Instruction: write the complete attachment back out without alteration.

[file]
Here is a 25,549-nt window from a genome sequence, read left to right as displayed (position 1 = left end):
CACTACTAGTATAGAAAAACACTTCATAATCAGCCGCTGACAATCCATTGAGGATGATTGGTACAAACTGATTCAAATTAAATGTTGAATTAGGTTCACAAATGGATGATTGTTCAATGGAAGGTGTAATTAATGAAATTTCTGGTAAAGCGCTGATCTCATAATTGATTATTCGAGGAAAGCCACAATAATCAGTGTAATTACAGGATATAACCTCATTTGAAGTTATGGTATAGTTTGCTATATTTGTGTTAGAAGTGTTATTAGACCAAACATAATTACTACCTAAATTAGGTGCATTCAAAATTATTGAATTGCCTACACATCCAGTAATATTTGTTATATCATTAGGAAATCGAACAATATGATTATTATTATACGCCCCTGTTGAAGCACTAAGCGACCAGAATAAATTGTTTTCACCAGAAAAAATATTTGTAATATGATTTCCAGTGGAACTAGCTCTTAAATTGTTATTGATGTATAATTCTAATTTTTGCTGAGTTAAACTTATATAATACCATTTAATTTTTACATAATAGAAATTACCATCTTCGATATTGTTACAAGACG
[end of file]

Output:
Here is a 25,549-nt window from a genome sequence, read left to right as displayed (position 1 = left end):
CACTACTAGTATAGAAAAACACTTCATAATCAGCCGCTGACAATCCATTGAGGATGATTGGTACAAACTGATTCAAATTAAATGTTGAATTAGGTTCACAAATGGATGATTGTTCAATGGAAGGTGTAATTAATGAAATTTCTGGTAAAGCGCTGATCTCATAATTGATTATTCGAGGAAAGCCACAATAATCAGTGTAATTACAGGATATAACCTCATTTGAAGTTATGGTATAGTTTGCTATATTTGTGTTAGAAGTGTTATTAGACCAAACATAATTACTACCTAAATTAGGTGCATTCAAAATTATTGAATTGCCTACACATCCAGTAATATTTGTTATATCATTAGGAAATCGAACAATATGATTATTATTATACGCCCCTGTTGAAGCACTAAGCGACCAGAATAAATTGTTTTCACCAGAAAAAATATTTGTAATATGATTTCCAGTGGAACTAGCTCTTAAATTGTTATTGATGTATAATTCTAATTTTTGCTGAGTTAAACTTATATAATACCATTTAATTTTTACATAATAGAAATTACCATCTTCGATATTGTTACAAGACG